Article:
Music

The BATON is his WAND

Teacher-conductor Augustine Paul. Photo: K. V. Srinivasan  

Two decades ago, eight gifted, like-minded musicians got together to perform choral music and decided to call themselves Octet Cantabile. The leader of this mixed voice group is a man who lives and breathes music. Clichéd it may sound but those words best describe Augustine Paul.Even as the Octet prepares to celebrate 20 years of musical togetherness with two concerts on October 16 and 17 at the Museum Theatre, Chennai, the teacher-conductor is happy to re-live his music-filled moments, whether it is singing at church or a cathedral abroad, or simply listening to a Mozart piano concerto or smiling when a student of his soars towards fame and fortune.

Today, Augustine has his hands full as a teacher at ProMusicals, Egmore, and conductor (MMA, Octet and Mellow Circle), besides arranging music for films.Meeting Augustine is always a joy. He is ready to tell me all about himself even though he has six students waiting to know what to play next. He begins, “I hail from Tirunelveli, and my parents are teachers. My mother, Victoria, was an organist, and my father, Paul Appadurai, was a church choir conductor. My early years were filled with music, learning as I did from Mrs Mani and Thompson. I moved to Chennai after completing my Masters in English Literature. That’s when I took to playing the guitar and was part of the rock band called The Challengers.

In the meantime, I was also in the church choir and would often conduct a song or two when the need arose. In 1980, I got the opportunity to join the amazing Dr. Kalyan Subramaniam as part of the EMC choir and Male Voice Ensemble. Those years changed the way I perceived music.” And soon, he also did his LMusTCL (Diploma in Theory from Trinity College London). Augustine’s horizons got broader when he had his first brush with tinsel town, and the inimitable Ilaiyaraja. “Those days, Dr. Kalyan would do a lot of studio work for Raja sir. I would tag along. The first song I worked on was “Idhu Oru Nila Kaalam’ from the film ‘Tick Tick Tick.’ I soon learnt the nitty gritty of music making, something that has stood me in good stead.” Even now, Augustine does a lot of arrangement for A. R. Rahman (Lagaan, Kadal) and Harris Jeyaraj, among others.So how did he end up conducting the MMA? “Well, I have to thank Dr. Ravi Santosham, the president then.

On his suggestion, I joined the MMA committee as a librarian in 1990. And was part of the choir.” All the while, Augustine was trying to find a smooth balance between his bank job and his music aspirations.Soon, music took precedence. In the early 1990s, Augustine donned the role of teacher for ProMusicals and forged an amazing bond with the soft-spoken guitarist Sudhin Prabhakar of ProMusicals, who gave Augustine a free rein in setting the rules of the school. It’s a musical friendship that’s still going strong. Today, Augustine’s days are filled chock-a-block.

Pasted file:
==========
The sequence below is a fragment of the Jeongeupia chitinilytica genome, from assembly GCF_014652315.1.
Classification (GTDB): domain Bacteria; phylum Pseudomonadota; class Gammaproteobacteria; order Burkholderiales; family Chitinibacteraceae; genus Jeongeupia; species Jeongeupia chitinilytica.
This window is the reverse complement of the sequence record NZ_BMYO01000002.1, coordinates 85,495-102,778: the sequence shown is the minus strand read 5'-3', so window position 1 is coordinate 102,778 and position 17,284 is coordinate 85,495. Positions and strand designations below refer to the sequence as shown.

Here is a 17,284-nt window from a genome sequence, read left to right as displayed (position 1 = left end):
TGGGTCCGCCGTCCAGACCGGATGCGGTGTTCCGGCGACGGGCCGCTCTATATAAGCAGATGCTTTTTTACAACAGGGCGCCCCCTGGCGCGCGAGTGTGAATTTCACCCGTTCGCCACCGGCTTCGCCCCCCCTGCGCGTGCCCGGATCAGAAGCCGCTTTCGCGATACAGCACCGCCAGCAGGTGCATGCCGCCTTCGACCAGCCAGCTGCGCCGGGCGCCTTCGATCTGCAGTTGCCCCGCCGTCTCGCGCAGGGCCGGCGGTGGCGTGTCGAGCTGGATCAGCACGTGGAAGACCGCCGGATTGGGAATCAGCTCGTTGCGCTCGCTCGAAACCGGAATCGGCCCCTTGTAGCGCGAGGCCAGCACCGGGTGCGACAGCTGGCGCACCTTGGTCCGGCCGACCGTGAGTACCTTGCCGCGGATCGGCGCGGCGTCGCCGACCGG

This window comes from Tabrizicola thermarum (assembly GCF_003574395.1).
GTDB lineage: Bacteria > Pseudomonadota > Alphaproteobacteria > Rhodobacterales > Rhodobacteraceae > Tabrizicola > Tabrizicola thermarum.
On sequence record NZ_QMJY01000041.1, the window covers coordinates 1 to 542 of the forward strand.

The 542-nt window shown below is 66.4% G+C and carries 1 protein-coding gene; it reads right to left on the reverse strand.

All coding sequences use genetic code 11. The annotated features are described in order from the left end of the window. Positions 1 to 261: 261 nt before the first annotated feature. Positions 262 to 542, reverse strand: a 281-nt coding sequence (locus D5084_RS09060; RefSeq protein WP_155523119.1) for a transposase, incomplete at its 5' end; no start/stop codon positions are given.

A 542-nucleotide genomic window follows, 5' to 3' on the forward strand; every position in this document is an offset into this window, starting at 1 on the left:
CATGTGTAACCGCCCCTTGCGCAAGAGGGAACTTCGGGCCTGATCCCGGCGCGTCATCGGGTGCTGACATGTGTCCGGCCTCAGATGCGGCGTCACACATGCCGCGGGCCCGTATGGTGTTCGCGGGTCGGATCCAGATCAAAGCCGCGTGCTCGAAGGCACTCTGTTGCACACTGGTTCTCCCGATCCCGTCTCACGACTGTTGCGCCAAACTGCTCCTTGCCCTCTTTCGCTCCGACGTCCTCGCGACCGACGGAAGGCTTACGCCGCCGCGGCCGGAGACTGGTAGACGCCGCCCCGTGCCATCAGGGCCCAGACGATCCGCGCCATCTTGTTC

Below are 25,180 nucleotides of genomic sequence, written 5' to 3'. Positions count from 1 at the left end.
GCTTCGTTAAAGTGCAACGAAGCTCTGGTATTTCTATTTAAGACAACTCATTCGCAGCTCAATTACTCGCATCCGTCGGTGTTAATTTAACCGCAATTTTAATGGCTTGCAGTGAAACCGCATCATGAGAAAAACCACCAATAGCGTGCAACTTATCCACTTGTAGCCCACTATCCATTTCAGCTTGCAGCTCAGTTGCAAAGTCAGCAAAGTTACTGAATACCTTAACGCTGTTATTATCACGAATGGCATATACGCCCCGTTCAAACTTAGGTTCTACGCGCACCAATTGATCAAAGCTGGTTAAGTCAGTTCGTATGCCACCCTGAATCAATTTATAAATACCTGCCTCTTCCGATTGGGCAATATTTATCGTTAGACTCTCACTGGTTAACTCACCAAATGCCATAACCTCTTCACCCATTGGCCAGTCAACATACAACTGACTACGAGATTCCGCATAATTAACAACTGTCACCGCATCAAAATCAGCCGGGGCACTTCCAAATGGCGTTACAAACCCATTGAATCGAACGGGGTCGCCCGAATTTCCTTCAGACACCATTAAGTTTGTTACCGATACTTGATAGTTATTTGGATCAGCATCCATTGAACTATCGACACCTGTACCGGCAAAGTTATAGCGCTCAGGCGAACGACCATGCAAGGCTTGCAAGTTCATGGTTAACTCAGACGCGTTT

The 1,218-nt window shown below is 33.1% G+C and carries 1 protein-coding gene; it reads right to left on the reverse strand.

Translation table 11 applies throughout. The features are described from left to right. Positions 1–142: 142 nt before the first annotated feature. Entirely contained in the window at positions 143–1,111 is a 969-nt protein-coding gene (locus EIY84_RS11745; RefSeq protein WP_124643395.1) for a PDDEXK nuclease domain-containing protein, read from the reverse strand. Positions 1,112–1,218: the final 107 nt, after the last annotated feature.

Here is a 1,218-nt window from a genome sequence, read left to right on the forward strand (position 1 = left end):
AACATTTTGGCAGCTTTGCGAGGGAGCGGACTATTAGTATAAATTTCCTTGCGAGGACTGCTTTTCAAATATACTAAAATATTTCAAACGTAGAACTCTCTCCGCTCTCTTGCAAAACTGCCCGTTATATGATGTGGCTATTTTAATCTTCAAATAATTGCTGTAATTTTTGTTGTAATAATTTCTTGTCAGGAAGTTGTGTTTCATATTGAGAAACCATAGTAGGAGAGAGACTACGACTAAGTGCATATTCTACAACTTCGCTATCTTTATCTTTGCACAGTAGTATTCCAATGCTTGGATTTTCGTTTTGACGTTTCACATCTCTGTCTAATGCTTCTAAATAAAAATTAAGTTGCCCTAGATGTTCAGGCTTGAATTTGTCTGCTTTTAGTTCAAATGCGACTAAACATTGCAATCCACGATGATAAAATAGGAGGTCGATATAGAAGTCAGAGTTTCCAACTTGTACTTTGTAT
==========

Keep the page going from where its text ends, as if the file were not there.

He has (hold your breath!) 60 vocal (at PMA School of Music) and 100 piano and theory students (at ProMusicals), each of whom he knows on a personal basis. He works with his Octet Cantabile troupe once a week (more so now as the concert dates approach). Then there’s the MMA and Mellow Circle, besides mutually beneficial tête-à-têtes with Carnatic musicians now and then. “Recently, I spent a day with violinist Ganesh. We had a great time reading scores and understanding the nuances of both the classical genres.” Augustine can identify Carnatic ragas and find an equivalent in Western classical music. For a man who is pushing 60, Augustine has energy and enthusiasm that will put a youngster to shame.

“I guess music is my energiser, my mission,” says Augustine with a smile.His dream? “I want to conduct a full-fledged symphony orchestra with Chennai musicians first!”

Those special moments

Augustine lists many emotional moments in his life, And most of them involve his students. Here are a few:

*When Tanvi Shah got a Grammy.

*When Shekinah Shawn became the first Indian to get an FTCL in singing (the highest exam offered by Trinity College London)When his group Octet Cantabile first presented ‘Choral Enchantment’, a two-hour concert at the Museum Theatre in 1996

*When he got an opportunity to conduct the MMA choir and Madras Chamber Orchestra in Handel's ‘Israel’ in Egypt in 2009

*When he visited the homes of his icons Mozart and Haydn in ViennaWhen he played an improvised version of ‘Ode to Joy’ on a 300-year-old-organ at the Baroque Palace

* And most important, “Every time my talented students achieve laurels as music directors and playback singers and excel in a choir or an institution, I feel blessed.”

The Octet Cantabile

The group’s oeuvre is quite eclectic. The members -- Maxyn Kingston, Anupa Christdoss (Sopranos), Pearline Roopkumar, Jayanthi Prabhakar (Altos), Billy John, Kingslin Ponbhabha (Bass), Emmanuel Prathapsingh and conductor Augustine Paul (Tenors) – are happy to present variety. They sing classical (Bach, Mendelssohn and Mozart), contemporary (country gospel, reggae and rock), highly complicated arrangements by the Kings Singers and the Swingle Singers and kirthanais in Tamil. The Octet Cantabile has charmed music lovers in Malaysia, the U.S., Dubai, Abu Dhabi, and Singapore. A cappella singing is its forte and, yes, the group’s focus is to spread the Gospel through music.

The Octet’s 20th anniversary concerts are on October 16 and 17, 7 p.m., at the Museum Theatre. Tickets priced Rs.500, Rs. 300 and Rs. 200 are available at ProMusicals, ELS Purasawalkam and PMA School of Music, Ritherdon Road.


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